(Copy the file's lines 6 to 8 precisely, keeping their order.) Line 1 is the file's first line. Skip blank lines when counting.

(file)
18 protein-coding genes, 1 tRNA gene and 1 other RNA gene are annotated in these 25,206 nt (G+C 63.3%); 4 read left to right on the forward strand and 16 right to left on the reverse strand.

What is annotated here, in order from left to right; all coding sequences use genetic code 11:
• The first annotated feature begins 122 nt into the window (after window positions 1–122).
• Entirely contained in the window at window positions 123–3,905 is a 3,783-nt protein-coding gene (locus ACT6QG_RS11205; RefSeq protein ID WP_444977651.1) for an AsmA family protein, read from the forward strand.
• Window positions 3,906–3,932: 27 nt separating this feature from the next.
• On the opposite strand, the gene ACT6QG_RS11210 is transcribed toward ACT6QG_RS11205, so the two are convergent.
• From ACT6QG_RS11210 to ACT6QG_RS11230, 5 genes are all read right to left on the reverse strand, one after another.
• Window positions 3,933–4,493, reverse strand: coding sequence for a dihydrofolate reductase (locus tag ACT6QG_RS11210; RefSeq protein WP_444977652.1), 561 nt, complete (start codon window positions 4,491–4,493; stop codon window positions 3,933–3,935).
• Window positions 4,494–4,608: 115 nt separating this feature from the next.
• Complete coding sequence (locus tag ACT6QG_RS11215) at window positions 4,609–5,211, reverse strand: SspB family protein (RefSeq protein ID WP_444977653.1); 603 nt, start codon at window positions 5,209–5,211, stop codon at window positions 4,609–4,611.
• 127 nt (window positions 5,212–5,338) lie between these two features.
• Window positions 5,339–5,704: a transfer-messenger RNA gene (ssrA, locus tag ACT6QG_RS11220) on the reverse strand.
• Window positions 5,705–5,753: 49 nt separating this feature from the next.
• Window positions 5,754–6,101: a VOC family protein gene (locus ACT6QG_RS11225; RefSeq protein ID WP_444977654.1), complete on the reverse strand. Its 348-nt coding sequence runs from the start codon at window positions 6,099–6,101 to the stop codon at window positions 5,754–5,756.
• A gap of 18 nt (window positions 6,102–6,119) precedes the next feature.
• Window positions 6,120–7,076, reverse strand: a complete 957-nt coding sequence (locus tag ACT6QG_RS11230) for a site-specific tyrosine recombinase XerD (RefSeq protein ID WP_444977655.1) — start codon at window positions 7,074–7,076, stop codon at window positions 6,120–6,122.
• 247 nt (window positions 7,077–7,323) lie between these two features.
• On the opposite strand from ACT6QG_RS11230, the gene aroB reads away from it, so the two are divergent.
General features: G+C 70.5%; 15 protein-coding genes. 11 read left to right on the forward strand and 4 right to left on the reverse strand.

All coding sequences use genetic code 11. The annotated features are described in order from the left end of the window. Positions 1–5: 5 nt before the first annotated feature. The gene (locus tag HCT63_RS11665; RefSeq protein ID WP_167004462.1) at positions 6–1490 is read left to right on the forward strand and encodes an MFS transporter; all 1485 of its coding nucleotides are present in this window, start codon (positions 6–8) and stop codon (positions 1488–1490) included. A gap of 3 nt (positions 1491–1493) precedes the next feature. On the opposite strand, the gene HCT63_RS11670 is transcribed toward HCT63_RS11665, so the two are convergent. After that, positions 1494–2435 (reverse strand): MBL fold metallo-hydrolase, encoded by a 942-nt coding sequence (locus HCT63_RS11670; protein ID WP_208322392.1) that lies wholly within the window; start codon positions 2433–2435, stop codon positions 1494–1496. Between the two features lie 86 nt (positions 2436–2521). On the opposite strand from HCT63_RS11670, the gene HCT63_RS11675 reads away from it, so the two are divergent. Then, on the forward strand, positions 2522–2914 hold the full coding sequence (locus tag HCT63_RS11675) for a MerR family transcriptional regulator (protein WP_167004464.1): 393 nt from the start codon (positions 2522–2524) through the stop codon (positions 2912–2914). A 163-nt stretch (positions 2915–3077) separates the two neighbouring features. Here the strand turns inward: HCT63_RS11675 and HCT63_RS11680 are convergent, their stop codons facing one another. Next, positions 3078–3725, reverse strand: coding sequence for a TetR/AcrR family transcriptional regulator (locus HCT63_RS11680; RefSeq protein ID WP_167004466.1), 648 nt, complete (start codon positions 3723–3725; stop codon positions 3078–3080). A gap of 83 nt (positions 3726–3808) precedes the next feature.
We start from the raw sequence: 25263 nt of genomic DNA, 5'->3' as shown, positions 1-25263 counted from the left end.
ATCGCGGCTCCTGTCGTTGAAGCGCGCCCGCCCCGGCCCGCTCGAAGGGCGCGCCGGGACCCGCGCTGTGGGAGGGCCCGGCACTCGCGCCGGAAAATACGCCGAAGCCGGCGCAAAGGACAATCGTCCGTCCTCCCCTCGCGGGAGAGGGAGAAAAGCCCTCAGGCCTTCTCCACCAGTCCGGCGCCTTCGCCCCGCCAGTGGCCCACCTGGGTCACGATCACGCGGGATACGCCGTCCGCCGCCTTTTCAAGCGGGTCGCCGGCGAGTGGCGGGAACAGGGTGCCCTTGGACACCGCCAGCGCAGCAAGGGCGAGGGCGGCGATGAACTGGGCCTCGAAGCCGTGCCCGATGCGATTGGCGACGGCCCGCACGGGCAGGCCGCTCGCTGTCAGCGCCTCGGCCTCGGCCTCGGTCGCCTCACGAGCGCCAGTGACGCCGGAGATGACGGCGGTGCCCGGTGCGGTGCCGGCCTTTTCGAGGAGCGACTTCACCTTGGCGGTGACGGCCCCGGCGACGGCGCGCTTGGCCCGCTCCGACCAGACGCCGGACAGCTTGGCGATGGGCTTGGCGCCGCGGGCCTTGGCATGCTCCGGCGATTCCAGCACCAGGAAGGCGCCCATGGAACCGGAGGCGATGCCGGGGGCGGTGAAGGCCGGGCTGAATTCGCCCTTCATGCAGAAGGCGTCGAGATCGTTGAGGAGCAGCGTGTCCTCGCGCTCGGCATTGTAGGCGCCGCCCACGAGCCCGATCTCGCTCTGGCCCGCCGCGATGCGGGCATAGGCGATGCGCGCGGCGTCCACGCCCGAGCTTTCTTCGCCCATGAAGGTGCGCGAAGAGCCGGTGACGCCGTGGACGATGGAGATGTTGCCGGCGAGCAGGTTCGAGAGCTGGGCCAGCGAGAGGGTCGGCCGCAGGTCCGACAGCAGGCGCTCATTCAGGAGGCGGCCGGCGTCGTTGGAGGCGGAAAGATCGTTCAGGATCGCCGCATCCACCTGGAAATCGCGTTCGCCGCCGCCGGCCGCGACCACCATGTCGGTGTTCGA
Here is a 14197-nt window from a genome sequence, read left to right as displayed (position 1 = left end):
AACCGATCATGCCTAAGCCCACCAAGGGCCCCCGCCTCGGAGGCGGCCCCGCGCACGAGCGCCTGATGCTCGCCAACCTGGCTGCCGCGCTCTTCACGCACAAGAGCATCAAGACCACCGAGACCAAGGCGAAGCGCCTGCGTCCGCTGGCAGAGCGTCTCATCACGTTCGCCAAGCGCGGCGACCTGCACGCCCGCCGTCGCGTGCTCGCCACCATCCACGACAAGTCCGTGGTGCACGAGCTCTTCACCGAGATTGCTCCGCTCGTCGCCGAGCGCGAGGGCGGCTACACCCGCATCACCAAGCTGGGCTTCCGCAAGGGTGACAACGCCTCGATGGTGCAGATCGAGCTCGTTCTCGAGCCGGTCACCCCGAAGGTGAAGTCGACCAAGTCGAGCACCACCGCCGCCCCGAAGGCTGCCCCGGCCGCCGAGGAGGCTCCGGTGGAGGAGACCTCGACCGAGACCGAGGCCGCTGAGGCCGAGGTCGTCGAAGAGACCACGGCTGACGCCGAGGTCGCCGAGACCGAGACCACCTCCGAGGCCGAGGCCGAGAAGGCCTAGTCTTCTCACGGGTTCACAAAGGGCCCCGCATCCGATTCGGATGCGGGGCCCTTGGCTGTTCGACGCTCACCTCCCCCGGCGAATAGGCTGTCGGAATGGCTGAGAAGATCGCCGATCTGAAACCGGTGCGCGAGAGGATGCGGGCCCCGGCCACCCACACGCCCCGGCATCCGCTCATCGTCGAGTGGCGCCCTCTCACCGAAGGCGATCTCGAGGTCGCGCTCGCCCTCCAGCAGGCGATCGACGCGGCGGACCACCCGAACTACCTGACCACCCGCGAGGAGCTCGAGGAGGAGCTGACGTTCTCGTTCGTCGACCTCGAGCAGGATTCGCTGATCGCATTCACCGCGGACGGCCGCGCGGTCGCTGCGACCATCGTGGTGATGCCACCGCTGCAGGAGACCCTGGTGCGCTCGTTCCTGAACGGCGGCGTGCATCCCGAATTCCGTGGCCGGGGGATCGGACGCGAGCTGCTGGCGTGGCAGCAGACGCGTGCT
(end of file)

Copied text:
• On the opposite strand, the gene ACT6QG_RS11210 is transcribed toward ACT6QG_RS11205, so the two are convergent.
• From ACT6QG_RS11210 to ACT6QG_RS11230, 5 genes are all read right to left on the reverse strand, one after another.
• Window positions 3,933–4,493, reverse strand: coding sequence for a dihydrofolate reductase (locus tag ACT6QG_RS11210; RefSeq protein WP_444977652.1), 561 nt, complete (start codon window positions 4,491–4,493; stop codon window positions 3,933–3,935).